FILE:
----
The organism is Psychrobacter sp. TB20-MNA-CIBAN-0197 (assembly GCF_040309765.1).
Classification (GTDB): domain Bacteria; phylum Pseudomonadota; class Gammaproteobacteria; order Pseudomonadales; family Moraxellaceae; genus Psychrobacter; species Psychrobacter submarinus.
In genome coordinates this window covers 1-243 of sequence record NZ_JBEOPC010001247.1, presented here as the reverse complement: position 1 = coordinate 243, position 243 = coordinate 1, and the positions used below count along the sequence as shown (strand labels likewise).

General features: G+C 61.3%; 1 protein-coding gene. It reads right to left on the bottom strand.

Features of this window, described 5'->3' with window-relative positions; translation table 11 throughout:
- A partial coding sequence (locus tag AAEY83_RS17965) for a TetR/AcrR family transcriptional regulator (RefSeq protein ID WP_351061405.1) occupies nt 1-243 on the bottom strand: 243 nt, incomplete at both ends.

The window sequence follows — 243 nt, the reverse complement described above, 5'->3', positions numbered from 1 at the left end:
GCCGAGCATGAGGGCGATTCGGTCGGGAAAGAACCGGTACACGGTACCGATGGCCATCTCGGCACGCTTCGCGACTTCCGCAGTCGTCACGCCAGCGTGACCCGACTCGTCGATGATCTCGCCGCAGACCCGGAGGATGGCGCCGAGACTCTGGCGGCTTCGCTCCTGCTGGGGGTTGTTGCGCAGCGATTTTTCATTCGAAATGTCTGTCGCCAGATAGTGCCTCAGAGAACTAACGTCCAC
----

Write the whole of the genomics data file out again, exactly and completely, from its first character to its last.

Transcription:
The organism is Psychrobacter sp. TB20-MNA-CIBAN-0197 (assembly GCF_040309765.1).
Classification (GTDB): domain Bacteria; phylum Pseudomonadota; class Gammaproteobacteria; order Pseudomonadales; family Moraxellaceae; genus Psychrobacter; species Psychrobacter submarinus.
In genome coordinates this window covers 1-243 of sequence record NZ_JBEOPC010001247.1, presented here as the reverse complement: position 1 = coordinate 243, position 243 = coordinate 1, and the positions used below count along the sequence as shown (strand labels likewise).

General features: G+C 61.3%; 1 protein-coding gene. It reads right to left on the bottom strand.

Features of this window, described 5'->3' with window-relative positions; translation table 11 throughout:
- A partial coding sequence (locus tag AAEY83_RS17965) for a TetR/AcrR family transcriptional regulator (RefSeq protein ID WP_351061405.1) occupies nt 1-243 on the bottom strand: 243 nt, incomplete at both ends.

The window sequence follows — 243 nt, the reverse complement described above, 5'->3', positions numbered from 1 at the left end:
GCCGAGCATGAGGGCGATTCGGTCGGGAAAGAACCGGTACACGGTACCGATGGCCATCTCGGCACGCTTCGCGACTTCCGCAGTCGTCACGCCAGCGTGACCCGACTCGTCGATGATCTCGCCGCAGACCCGGAGGATGGCGCCGAGACTCTGGCGGCTTCGCTCCTGCTGGGGGTTGTTGCGCAGCGATTTTTCATTCGAAATGTCTGTCGCCAGATAGTGCCTCAGAGAACTAACGTCCAC